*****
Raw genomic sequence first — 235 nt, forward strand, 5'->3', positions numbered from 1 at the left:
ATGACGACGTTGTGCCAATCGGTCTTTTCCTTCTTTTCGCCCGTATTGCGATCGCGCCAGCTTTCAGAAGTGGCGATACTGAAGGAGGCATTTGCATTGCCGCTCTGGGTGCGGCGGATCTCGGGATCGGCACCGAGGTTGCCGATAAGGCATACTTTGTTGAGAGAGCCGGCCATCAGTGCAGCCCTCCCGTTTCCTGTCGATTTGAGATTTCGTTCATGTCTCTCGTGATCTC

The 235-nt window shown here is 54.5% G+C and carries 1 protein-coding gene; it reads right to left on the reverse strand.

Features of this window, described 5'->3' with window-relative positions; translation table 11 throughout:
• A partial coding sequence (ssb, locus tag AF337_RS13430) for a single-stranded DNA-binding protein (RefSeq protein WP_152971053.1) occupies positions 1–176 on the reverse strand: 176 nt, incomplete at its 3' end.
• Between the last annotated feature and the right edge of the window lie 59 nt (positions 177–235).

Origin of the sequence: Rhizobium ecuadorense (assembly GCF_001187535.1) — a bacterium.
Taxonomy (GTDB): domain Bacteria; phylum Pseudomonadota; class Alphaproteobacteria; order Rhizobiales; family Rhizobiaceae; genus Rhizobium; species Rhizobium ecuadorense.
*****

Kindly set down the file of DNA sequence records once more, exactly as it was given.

Raw genomic sequence first — 235 nt, forward strand, 5'->3', positions numbered from 1 at the left:
ATGACGACGTTGTGCCAATCGGTCTTTTCCTTCTTTTCGCCCGTATTGCGATCGCGCCAGCTTTCAGAAGTGGCGATACTGAAGGAGGCATTTGCATTGCCGCTCTGGGTGCGGCGGATCTCGGGATCGGCACCGAGGTTGCCGATAAGGCATACTTTGTTGAGAGAGCCGGCCATCAGTGCAGCCCTCCCGTTTCCTGTCGATTTGAGATTTCGTTCATGTCTCTCGTGATCTC

The 235-nt window shown here is 54.5% G+C and carries 1 protein-coding gene; it reads right to left on the reverse strand.

Features of this window, described 5'->3' with window-relative positions; translation table 11 throughout:
• A partial coding sequence (ssb, locus tag AF337_RS13430) for a single-stranded DNA-binding protein (RefSeq protein WP_152971053.1) occupies positions 1–176 on the reverse strand: 176 nt, incomplete at its 3' end.
• Between the last annotated feature and the right edge of the window lie 59 nt (positions 177–235).

Origin of the sequence: Rhizobium ecuadorense (assembly GCF_001187535.1) — a bacterium.
Taxonomy (GTDB): domain Bacteria; phylum Pseudomonadota; class Alphaproteobacteria; order Rhizobiales; family Rhizobiaceae; genus Rhizobium; species Rhizobium ecuadorense.